Norm Breaching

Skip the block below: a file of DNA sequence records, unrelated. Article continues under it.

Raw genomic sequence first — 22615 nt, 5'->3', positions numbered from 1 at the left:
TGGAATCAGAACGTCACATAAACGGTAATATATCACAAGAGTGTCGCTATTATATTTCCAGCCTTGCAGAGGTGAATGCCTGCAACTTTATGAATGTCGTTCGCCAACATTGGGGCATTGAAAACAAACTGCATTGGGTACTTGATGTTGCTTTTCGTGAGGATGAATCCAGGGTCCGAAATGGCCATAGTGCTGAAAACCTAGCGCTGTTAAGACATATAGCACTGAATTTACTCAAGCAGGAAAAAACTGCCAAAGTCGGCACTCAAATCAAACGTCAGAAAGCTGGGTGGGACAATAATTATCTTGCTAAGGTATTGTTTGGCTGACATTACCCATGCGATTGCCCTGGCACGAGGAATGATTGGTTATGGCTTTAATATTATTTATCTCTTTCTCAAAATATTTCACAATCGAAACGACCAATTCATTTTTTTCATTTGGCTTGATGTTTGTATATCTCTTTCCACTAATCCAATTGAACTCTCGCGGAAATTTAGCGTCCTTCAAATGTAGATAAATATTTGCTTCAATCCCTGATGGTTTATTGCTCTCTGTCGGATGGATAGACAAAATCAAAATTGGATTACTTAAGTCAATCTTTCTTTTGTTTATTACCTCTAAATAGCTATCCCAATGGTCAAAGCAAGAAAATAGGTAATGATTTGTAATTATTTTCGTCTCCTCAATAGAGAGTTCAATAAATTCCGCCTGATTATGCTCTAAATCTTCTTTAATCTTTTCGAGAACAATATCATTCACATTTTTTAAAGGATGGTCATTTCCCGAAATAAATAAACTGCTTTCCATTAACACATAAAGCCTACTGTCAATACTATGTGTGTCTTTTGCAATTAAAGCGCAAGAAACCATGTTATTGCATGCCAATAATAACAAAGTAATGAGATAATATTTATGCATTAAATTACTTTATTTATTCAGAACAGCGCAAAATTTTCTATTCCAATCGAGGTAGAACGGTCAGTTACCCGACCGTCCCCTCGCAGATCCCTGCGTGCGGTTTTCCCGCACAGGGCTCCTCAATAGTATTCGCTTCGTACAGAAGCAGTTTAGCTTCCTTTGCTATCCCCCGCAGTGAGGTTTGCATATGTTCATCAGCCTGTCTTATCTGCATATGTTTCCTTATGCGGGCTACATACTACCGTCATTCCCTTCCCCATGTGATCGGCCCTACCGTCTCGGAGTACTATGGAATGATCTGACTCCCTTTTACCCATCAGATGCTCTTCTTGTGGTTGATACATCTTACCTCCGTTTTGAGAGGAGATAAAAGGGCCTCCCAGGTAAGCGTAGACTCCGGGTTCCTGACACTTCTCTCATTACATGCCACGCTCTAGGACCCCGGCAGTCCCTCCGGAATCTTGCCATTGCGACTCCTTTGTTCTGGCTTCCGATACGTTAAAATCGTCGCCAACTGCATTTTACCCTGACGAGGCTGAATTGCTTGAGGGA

Norm Breaching 1. Read the information on norm breaching below (Introduction to Sociology 2e). 2. Choose 1 of the options from the choice board to complete your assignment. “Breaching Experiments Sociologist Harold Garfinkel (1917–2011) studied people’s customs in order to find out how societal rules and norms not only influenced behavior but also shaped social order. He believed that members of society together create a social order (Weber 2011). His resulting book, Studies in Ethnomethodology, published in 1967, discusses people’s assumptions about the social makeup of their communities. One of Garfinkel’s research methods was known as a “breaching experiment,” in which the researcher behaves in a socially awkward manner in order to test the sociological concepts of social norms and conformity. The participants are not aware an experiment is in progress. If the breach is successful, however, these “innocent bystanders” will respond in some way. For example, if the experimenter is, say, a man in a business suit, and he skips down the sidewalk or hops on one foot, the passersby are likely to stare at him with surprised expressions on their faces. But the experimenter does not simply “act weird” in public. Rather, the point is to deviate from a specific social norm in a small way, to subtly break some form of social etiquette, and see what happens. To conduct his ethnomethodology, Garfinkel deliberately imposed strange behaviors on unknowing people. Then he observed their responses. He suspected that odd behaviors would shatter conventional expectations, but he wasn’t sure how. For example, he set up a simple game of tic-tac-toe. One player was asked beforehand to mark Xs and Os not in the boxes but on the lines dividing the spaces instead. The other player, in the dark about the study, was flabbergasted and did not know how to continue. The second player’s reactions of outrage, anger, puzzlement, or other emotions illustrated the existence of cultural norms that constitute social life. These cultural norms play an important role. They let us know how to behave around each other and how to feel comfortable in our community. There are many rules about speaking with strangers in public. It’s OK to tell a woman you like her shoes. It’s not OK to ask if you can try them on. It’s OK to stand in line behind someone at the ATM. It’s not OK to look over his shoulder as he makes his transaction. It’s OK to sit beside someone on a crowded bus. It’s weird to sit beside a stranger in a half-empty bus. For some breaches, the researcher directly engages with innocent bystanders. An experimenter might strike up a conversation in a public bathroom, where it’s common to respect each other’s privacy so fiercely as to ignore other people’s presence. In a grocery store, an experimenter might take a food item out of another person’s grocery cart, saying, “That looks good! I think I’ll try it.” An experimenter might sit down at a table with others in a fast food restaurant or follow someone around a museum and study the same paintings. In those cases, the bystanders are pressured to respond, and their discomfort illustrates how much we depend on social norms. Breaching experiments uncover and explore the many unwritten social rules we live by.” (Introduction to Sociology 2e) Norm Breaching Choice Board Choose 1 option and follow the directions in the chosen column. Debriefing refers to explaining to the person/people that you were conducting an experiment after the fact. Repairing refers to apologizing to anyone who was upset by the norm breach. *Norm breaches can be positive such as helping do things you normally would not do. Conduct your own norm breaching experiment Identify norm breaches in show or film You MUST violate a norm that is SPECIFIC to your family, roommates, friends, community or culture. Please ensure that your experiment does not put anyone in danger or break a law; you will receive a zero for the assignment. Watch an episode of a show or a film and identify norm breaches. Identify a norm that is specific to your culture, community, family, friends. Engage in some form of norm violation activity (a folkway NOT a more). Write down the responses of those individuals observing your behavior (if possible talk to them). Identify norm breaches in the show or film. Determine if they are folkways, mores, or taboos. Write down the responses of others to the norm breaches. Respond to the following questions in 350-500 words (you may go over the word limit but must have a minimum of 350 words) or a 2-3 minute video response. Which norm did you violate? Explain the norm and how it is specific to your culture, community, family, friends… How did people in the setting respond? How did the norm violation itself and their response make you feel? Did you feel any desire to “repair” the interaction once you breached the social norm? (explain, debrief the people involved, apologize) How might a systematic or continued breaching of this norm change our definition of what is “normal”? Respond to the following questions in 350-500 words (you may go over the word limit but must have a minimum of 350 words) or a 2-3 minute video response. Which show or film did you watch? Which culture(s) are viewed as the dominant culture or reference group against which behavior is judged? For each norm breach, answer the following: What norm was breached? Is it a folkway, more, or taboo? What were the responses of those who witnessed the norm breach? Did the person/people breaching the norm “repair” the interaction by debriefing people or apologizing? Choose the norm breach that you found most interesting and answer the following: How might a systematic or continued breaching of this norm change our definition of what is “normal”? What did you learn about norms and the organization of society? Click submit when you are done. By submitting this paper, you agree: (1) that you are submitting your paper to be used and stored as part of the SafeAssign™ services in accordance with the Blackboard Privacy Policy; (2) that your institution may use your paper in accordance with your institution’s policies; and (3) that your use of SafeAssign will be without recourse against Blackboard Inc. and its affiliates. ASSIGNMENT SUBMISSION